A probable-cause hearing was held on August 24, 2016, and continued M.F. and R.R. in DHS's custody. An adjudication hearing was held one month later, and the court found by clear and convincing evidence that M.F. and R.R. had suffered from physical abuse and neglect and had also been subjected to aggravated circumstances based on chronic abuse and extreme cruelty. The goal of the case was set for adoption. The adjudication order was not appealed. DHS then filed a petition to terminate Denen's parental rights.

         At the termination hearing, DHS first called Judy Jenson, the investigator assigned to the case. She testified to the details and allegations in the affidavit. Jenson said that she concluded her investigation with a finding that Denen and Reed had subjected a child to "Threat of Harm, Failure to Protect, Striking a Child on the Face or the Head, Cuts, Bruises or Welts, Failure to Thrive, Inadequate Food, [and] Tying and Restraining a Child."

         A DHS caseworker testified that Denen was facing criminal charges based on the reasons the children entered foster care. The caseworker further opined that termination was in the children's best interest because the children would be at risk of suffering the same abuse and neglect if returned to the mother.

         DHS also put on a counselor from the Child Advocacy Center who provided therapy to M.F. The counselor, Karen Wright, testified that M.F. suffered from PTSD and would require therapy for quite some time to recover. During therapy, M.F. had disclosed to Wright that her mom would tie her up and hit her with a plastic bat, and Wright found the disclosure to be very credible. Finally, DHS put on an adoption specialist who believed both children are adoptable based on their characteristics.

         Denen testified that she was willing to comply with the case plan. She said she had not attempted to contact her children because there was a no-contact order in place, and she did not have a way to contact her caseworker from prison. She testified she was incarcerated because she had been charged with first-degree domestic battery, permitting child abuse, and first-degree endangering the welfare of a minor child. She also informed the court of some of the services she had completed while in prison.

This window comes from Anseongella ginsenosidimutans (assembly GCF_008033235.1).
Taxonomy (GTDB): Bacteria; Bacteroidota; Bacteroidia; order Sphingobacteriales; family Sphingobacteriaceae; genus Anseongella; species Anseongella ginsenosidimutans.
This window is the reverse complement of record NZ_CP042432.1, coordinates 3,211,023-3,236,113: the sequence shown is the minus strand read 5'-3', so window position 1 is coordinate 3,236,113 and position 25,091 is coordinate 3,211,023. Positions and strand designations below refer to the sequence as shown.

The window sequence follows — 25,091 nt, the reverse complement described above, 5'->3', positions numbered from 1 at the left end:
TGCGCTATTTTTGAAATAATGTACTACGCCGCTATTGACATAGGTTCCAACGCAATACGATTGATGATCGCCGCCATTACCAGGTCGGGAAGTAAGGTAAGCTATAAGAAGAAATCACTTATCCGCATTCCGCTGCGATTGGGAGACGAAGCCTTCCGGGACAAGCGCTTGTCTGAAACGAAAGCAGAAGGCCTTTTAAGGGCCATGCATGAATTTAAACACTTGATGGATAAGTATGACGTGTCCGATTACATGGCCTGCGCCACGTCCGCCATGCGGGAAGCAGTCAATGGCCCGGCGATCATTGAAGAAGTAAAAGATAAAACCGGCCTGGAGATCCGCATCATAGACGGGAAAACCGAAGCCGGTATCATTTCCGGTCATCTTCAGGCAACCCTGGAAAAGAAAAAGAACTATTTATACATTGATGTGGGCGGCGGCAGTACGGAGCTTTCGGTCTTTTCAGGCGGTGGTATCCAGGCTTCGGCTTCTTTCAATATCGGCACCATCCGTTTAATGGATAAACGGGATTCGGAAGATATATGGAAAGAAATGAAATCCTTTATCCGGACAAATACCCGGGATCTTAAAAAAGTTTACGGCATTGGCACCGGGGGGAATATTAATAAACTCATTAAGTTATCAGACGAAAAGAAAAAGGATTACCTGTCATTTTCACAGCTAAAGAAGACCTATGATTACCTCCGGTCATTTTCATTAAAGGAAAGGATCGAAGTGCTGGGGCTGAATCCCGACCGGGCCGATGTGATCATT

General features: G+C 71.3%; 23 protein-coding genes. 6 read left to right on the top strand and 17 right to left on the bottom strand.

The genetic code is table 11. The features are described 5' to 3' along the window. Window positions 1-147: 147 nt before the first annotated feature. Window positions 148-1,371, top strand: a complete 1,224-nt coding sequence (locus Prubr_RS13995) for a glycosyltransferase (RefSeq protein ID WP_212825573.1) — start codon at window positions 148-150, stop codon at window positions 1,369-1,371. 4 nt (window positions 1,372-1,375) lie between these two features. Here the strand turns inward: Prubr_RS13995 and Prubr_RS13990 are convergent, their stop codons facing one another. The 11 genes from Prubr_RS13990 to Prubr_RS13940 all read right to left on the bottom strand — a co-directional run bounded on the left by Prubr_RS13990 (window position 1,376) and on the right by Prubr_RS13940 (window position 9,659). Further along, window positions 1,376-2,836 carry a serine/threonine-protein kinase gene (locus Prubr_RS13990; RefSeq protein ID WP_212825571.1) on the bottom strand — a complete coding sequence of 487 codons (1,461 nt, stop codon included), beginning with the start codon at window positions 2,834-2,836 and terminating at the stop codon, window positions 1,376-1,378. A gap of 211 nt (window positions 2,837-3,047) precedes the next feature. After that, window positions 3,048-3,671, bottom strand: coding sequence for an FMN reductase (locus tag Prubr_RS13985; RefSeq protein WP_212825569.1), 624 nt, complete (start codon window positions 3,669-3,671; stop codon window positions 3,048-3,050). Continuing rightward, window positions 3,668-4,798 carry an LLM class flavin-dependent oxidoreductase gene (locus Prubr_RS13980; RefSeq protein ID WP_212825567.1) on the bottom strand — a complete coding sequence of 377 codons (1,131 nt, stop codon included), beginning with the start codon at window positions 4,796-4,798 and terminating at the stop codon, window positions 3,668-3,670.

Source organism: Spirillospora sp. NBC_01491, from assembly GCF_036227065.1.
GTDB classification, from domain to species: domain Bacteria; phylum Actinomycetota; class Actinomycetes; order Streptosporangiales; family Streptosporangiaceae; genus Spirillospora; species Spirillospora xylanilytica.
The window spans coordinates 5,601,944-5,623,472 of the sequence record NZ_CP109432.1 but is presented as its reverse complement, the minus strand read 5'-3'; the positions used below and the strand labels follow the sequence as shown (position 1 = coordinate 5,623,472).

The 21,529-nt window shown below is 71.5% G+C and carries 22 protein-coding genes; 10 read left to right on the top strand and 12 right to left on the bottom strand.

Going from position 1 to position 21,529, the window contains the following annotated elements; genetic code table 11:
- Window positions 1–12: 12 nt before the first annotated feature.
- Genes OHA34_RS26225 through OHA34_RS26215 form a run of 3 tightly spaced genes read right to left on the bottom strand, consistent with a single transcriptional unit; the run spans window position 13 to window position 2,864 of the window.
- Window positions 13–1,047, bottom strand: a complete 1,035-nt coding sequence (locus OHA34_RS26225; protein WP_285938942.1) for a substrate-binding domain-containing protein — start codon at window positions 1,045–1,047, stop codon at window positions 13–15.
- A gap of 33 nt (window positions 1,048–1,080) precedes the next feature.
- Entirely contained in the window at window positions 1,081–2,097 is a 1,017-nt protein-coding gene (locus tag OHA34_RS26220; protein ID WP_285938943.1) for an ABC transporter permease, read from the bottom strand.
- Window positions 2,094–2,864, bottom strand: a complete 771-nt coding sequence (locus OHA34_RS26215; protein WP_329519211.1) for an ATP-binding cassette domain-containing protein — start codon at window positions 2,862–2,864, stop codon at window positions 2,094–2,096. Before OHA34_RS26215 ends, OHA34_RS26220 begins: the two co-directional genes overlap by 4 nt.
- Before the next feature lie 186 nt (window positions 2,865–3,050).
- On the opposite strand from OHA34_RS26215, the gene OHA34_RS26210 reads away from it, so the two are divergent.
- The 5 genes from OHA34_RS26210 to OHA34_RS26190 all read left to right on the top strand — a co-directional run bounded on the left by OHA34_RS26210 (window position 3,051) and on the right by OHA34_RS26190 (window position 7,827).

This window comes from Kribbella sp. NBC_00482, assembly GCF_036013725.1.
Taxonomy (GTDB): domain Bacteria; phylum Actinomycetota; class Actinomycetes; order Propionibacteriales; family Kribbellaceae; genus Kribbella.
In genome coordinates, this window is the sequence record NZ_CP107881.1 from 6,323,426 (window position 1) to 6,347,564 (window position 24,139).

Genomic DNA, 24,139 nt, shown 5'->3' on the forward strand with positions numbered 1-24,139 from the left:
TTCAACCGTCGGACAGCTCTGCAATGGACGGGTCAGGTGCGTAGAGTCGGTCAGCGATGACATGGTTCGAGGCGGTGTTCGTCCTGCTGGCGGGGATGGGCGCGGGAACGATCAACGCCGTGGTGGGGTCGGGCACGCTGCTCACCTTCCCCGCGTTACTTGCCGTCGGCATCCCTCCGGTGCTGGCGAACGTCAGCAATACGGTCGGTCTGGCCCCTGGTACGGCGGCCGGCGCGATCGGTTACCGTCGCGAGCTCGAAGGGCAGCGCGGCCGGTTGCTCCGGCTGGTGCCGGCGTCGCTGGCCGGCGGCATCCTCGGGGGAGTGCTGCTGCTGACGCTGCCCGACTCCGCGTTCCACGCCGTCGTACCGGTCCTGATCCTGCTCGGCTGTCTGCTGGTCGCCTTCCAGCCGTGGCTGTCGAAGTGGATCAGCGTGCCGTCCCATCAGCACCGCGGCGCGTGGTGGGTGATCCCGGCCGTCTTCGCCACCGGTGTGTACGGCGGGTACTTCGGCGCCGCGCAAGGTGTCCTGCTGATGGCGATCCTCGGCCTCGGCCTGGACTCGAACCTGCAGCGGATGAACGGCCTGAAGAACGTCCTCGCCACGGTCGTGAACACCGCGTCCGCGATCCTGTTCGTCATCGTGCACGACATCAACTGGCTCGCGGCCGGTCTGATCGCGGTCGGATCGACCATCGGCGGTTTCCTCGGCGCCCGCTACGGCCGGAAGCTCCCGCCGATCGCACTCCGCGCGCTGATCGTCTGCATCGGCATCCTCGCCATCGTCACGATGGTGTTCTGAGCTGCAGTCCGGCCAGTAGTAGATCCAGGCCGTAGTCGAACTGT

On January 18, 2017, the trial court entered an order terminating Denen's parental rights as to M.F. and R.R. The trial court found by clear and convincing evidence that termination of parental rights was in the children's best interest, and the court specifically considered the likelihood of adoption, as well as the potential harm of returning the children to Denen's custody as required by Arkansas Code Annotated section 9-27-341(b)(3)(A). The trial court also found clear and convincing evidence of three statutory grounds under subsection (b)(3)(B).

         In the no-merit brief, Denen's counsel correctly asserts that there can be no meritorious challenge to the sufficiency of the evidence supporting termination of Denen's parental rights. Although the trial court found three grounds for termination, only one ground is necessary to support the termination. See Draper v. Ark. Dep't of Human Servs., 2012 Ark.App. 112, 389 S.W.3d 58. In both the adjudication order and the termination order, the trial court found under Arkansas Code Annotated section ...